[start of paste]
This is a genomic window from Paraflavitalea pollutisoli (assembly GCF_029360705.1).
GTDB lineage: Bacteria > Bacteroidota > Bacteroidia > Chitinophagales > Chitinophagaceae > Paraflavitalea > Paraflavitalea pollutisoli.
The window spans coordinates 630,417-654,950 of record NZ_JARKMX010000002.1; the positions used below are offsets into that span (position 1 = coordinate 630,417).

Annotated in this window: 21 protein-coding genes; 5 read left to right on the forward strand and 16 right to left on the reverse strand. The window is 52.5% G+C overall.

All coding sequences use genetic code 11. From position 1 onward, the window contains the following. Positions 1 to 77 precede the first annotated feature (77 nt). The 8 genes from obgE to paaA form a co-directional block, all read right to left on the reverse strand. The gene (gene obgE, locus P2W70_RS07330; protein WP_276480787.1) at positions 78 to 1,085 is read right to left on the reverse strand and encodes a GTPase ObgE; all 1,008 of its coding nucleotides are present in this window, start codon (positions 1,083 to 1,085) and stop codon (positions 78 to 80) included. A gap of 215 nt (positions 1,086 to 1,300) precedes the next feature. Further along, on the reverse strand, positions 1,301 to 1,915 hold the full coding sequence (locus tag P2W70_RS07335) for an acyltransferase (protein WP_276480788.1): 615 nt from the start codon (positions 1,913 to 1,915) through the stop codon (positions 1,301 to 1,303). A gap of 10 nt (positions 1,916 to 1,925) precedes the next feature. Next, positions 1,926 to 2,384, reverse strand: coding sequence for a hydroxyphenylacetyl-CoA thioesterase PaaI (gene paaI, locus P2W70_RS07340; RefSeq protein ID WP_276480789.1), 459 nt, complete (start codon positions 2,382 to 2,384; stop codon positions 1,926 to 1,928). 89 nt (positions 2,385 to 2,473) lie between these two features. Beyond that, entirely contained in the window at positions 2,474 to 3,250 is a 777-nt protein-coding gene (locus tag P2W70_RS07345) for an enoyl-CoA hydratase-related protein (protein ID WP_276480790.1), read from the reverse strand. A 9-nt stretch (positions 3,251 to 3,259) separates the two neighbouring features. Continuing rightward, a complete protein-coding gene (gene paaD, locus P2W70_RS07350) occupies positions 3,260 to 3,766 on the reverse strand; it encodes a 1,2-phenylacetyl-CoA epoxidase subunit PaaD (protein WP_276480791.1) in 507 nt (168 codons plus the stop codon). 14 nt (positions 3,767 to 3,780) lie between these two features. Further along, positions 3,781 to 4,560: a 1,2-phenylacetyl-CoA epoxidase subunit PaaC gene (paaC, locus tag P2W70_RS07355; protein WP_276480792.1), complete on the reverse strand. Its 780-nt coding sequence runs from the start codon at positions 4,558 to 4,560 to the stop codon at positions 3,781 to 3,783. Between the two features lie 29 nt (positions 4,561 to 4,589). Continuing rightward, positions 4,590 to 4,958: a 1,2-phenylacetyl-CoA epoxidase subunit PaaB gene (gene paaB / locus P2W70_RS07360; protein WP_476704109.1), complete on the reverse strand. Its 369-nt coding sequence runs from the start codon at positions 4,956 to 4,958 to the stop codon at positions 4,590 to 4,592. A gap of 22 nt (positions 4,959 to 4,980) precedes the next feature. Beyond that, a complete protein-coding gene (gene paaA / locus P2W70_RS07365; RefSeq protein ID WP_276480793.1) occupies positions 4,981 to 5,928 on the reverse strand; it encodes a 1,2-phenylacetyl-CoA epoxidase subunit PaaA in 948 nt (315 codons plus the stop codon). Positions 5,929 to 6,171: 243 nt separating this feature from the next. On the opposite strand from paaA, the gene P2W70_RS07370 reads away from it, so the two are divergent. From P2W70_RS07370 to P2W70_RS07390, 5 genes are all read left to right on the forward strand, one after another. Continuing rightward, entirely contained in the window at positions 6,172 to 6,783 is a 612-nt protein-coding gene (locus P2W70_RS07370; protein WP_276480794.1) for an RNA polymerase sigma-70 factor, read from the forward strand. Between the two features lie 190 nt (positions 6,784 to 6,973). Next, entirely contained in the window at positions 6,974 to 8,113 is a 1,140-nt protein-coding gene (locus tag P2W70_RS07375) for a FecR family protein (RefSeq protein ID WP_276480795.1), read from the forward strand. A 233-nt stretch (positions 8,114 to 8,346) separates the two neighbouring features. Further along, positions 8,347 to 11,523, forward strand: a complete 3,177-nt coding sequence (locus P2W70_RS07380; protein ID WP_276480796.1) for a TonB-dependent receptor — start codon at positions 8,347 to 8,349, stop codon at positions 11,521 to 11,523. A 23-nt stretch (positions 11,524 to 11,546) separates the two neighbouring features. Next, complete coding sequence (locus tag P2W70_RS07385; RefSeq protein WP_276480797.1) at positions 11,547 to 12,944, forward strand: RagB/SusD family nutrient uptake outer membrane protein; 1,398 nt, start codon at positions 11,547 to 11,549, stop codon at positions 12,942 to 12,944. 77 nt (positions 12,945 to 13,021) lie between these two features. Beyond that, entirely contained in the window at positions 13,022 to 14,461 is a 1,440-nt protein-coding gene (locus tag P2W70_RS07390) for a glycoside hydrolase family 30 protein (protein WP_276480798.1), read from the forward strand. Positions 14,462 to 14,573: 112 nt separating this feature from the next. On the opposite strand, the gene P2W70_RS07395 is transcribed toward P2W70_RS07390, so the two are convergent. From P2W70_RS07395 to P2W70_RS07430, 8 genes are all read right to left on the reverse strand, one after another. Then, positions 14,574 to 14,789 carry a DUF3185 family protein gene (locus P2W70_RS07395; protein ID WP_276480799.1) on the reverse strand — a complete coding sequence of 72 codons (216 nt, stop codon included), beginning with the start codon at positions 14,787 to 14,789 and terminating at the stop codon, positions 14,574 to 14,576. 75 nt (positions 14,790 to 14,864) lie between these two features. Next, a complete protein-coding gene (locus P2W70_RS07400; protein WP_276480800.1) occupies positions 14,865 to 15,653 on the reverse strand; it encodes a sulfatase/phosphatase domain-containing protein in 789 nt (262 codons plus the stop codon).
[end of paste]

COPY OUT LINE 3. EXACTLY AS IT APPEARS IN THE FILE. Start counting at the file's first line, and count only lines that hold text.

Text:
The window spans coordinates 630,417-654,950 of record NZ_JARKMX010000002.1; the positions used below are offsets into that span (position 1 = coordinate 630,417).